Employers should also be aware that an employee’s religious beliefs and practices may evolve over time, and that this may result in requests for additional or different accommodations. Likewise, the employer may have the right to discontinue a previously granted accommodation that no longer pertains to religious accommodation or now poses an undue hardship. EEOC Manual, Section 12 at p. 56.
What Constitutes an Undue Hardship?
An employer is not required to attempt or negotiate an accommodation when the employer “can show that any accommodation would impose hardship" and that ‘[i]f an employer can show that no accommodation was possible without undue hardship, it makes no sense to require that he engage in a futile act." Balint v. Carson City, Nevada at 1051, note 4.
An undue hardship is found where the proposed accommodation imposed more than a “de minimus" (trifling or minimal) cost to the employer. Examples where courts have found accommodations imposed undue hardship include: “additional costs in the form of lost efficiency or higher wages" (Balint v. Carson City, Nevada at p. 1055).
Resolving the issue is a case-by-case proposition. Relevant factors may include the type of workplace, the nature of the employee’s duties, the quantifiable cost of the accommodation in relation to the employer’s size and operating costs, and the number of employees who will in fact need a particular accommodation. Courts have also found undue hardship where the proposed accommodation diminishes efficiency in other jobs, infringes on other employees’ job rights or benefits, or impairs workplace safety.
EEOC Manual Example 42
Restaurant Server Excused from Singing Happy Birthday
“Kim, a server at a restaurant, informed her manager that she would not be able to join other waitresses in singing ‘Happy Birthday’ to customers because she is a Jehovah’s Witness whose religious beliefs do not allow her to celebrate holidays, including birthdays. There were enough servers on duty at any given time to perform this singing without affecting service. The manager refused any accommodation. If Kim files a Title VII charge alleging denial of religious accommodation, she will prevail because the restaurant could have accommodated her with little or no expense or disruption."
Employer-Sponsored Training Programs
If an employee expresses a religious conflict with an employer-sponsored training program and/or its materials, “an employer is required, absent undue hardship, to excuse an employee from compulsory personal or professional development training where it conflicts with the employee’s sincerely held religious beliefs or practices." EEOC Manual, Section 12 at p. 83.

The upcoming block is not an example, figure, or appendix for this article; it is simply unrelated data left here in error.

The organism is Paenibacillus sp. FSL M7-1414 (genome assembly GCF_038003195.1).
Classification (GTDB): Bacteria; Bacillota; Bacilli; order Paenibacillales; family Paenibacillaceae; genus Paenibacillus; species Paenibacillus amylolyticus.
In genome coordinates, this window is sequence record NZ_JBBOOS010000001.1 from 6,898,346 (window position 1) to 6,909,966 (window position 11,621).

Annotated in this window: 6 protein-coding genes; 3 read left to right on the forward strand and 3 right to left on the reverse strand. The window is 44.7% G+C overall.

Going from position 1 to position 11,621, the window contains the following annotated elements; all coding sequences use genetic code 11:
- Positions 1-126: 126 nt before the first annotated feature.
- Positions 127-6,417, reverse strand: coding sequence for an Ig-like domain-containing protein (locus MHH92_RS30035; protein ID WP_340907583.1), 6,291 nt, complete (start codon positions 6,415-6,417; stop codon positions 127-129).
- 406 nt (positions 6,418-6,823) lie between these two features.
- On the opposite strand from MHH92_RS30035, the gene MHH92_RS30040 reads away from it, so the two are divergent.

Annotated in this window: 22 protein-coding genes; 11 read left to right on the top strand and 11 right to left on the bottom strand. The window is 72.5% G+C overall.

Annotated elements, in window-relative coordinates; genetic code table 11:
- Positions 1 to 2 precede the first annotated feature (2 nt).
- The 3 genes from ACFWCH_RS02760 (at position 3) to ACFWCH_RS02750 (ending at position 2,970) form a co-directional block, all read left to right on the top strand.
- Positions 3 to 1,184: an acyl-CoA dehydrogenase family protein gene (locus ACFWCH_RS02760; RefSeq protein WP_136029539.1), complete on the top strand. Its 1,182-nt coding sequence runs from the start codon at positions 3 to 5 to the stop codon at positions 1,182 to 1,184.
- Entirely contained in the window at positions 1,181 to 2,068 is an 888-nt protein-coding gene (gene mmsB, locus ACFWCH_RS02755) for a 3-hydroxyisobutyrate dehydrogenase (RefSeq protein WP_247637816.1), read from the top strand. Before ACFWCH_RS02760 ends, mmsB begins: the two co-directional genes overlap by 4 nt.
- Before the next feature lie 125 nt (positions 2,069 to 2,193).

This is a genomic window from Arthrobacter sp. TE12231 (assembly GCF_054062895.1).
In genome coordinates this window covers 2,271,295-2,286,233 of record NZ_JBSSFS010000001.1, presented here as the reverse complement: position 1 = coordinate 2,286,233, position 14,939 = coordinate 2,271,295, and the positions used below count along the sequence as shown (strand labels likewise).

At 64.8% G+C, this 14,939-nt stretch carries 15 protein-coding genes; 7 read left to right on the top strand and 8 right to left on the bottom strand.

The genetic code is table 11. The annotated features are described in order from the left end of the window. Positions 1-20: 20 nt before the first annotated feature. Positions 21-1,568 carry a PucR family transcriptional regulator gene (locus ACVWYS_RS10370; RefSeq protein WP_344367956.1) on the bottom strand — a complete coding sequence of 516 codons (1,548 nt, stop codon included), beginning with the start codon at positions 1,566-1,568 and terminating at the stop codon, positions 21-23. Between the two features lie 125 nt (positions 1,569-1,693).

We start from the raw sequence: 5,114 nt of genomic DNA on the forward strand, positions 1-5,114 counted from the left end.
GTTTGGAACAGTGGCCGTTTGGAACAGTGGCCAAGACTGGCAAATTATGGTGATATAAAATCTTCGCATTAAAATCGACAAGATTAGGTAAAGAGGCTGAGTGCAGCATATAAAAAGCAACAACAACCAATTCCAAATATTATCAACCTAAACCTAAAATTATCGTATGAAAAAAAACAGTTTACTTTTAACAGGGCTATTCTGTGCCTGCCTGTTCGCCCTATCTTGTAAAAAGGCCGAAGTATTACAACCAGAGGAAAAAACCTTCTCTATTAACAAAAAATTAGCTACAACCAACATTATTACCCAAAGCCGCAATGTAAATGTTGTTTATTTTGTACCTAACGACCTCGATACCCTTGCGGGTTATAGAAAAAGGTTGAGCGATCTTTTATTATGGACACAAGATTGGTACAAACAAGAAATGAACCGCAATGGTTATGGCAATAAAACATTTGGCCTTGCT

“There may be cases, however, where an employer can show that it would pose an undue hardship to provide an alternate training program or to excuse an employee from participating in a particular training, even if the employee asserts it is contrary to his religious beliefs to attend (e.g., where the training provides information on how to perform the job…, or on other workplace policies, procedures, or applicable legal requirements)." EEOC Manual, Section 12 at p. 83.
Courts have found undue hardship where the employee selectively objected to some of the employer’s goals" (Enres v. United States of America (7th Cir. 2003) 349 F.3rd 922, 925) or where the objection imposed “undue financial and administrative burdens" or requir[ed] a fundamental alteration in the nature of [employer’s] program" (Barth v. Gelb (D.C. Circuit 1993) 2 F.3d 1180, 1187). Thus, any expressed religious conflict with an employer’s training program should be assessed on a case-by-case basis.
Minimally, companies should implement these best practices regarding reasonable religious accommodation and undue hardship:
- Inform employees the employer will make reasonable efforts to accommodate the employees’ religious practices.
- Train managers and supervisors how to recognize employees’ religious accommodation requests and to always consider alternative available accommodations if the particular requested accommodation would pose an undue hardship.
- Develop internal procedures for processing religious accommodation requests.
- Individually assess each request and avoid assumptions or stereotypes about what constitutes a religious belief or practice or what type of accommodation is most appropriate.
- Confer with the affected employee fully and promptly to the extent needed to share any necessary information about the employee’s religious needs and available accommodation options.
- Consider the employee’s proposed method of accommodation and, if denied, explain why the company is not granting it.
- Offer temporary accommodation while exploring a more permanent accommodation solution.
- Make managers aware that reasonable accommodation may require making exceptions to policies or procedures where such exceptions would not infringe on other employees’ rights.
See EEOC Manual, Section 12, pp. 86-87
Source: Law Offices of Timothy Bowles